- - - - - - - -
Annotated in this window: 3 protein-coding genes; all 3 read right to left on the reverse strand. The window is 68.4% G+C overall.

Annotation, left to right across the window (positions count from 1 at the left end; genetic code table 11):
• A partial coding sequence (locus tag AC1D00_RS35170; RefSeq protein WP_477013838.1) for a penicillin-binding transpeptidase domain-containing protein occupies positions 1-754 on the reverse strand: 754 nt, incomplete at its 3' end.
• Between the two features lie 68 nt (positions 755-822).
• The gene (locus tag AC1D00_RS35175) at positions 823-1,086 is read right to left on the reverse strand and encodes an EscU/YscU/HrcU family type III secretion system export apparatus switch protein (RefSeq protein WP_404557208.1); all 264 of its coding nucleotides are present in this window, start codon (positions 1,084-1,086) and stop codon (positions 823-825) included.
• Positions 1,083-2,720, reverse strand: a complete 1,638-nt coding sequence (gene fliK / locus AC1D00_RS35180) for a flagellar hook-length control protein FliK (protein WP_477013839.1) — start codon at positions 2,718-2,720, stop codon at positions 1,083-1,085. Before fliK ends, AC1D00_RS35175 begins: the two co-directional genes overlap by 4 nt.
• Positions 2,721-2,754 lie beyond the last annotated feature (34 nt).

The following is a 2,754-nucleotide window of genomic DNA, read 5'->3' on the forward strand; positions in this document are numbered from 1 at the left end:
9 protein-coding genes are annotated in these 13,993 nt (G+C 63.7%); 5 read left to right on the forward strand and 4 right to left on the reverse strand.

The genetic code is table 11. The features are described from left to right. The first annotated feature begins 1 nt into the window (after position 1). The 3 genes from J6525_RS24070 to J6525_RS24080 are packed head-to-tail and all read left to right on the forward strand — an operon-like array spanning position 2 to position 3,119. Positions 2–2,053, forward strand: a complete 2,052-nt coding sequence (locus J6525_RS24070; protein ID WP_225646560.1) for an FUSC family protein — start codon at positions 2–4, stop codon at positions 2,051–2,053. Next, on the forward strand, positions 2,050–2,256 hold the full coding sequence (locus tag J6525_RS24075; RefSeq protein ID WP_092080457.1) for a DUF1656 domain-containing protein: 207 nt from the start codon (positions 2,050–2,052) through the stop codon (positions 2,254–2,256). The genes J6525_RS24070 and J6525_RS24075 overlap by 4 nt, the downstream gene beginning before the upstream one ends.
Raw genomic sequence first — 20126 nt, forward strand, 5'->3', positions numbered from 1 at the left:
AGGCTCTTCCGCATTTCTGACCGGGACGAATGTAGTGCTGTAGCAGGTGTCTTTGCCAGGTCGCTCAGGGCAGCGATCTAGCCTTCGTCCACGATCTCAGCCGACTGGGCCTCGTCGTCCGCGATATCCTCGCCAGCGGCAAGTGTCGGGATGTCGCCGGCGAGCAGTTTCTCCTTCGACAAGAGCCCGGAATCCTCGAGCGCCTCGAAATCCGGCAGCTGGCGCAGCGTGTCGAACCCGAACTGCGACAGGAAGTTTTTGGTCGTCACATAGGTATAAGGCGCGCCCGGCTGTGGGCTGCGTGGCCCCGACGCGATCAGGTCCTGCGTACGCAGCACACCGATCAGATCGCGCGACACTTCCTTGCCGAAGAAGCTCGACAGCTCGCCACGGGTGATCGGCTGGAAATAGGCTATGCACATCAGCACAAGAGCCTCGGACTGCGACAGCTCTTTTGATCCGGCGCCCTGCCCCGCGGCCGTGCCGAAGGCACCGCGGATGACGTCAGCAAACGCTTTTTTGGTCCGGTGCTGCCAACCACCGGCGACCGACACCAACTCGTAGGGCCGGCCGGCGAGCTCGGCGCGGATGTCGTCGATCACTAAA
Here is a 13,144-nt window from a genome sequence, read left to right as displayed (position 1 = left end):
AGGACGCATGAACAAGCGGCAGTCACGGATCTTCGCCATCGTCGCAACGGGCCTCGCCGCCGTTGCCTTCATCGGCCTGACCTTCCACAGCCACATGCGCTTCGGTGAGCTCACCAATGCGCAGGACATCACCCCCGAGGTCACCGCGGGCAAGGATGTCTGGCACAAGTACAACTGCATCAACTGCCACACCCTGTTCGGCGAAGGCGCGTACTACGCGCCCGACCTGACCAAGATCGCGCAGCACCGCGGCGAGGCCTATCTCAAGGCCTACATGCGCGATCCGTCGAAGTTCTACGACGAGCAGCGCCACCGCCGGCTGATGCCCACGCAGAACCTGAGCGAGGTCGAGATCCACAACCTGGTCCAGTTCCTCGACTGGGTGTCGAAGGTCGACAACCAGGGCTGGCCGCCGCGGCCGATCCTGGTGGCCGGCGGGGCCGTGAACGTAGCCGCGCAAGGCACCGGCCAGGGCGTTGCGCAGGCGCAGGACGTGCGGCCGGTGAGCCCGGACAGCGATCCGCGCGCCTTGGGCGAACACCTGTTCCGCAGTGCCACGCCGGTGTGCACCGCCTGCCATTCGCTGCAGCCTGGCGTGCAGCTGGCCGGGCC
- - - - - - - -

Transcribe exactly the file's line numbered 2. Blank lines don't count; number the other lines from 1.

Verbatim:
Annotation, left to right across the window (positions count from 1 at the left end; genetic code table 11):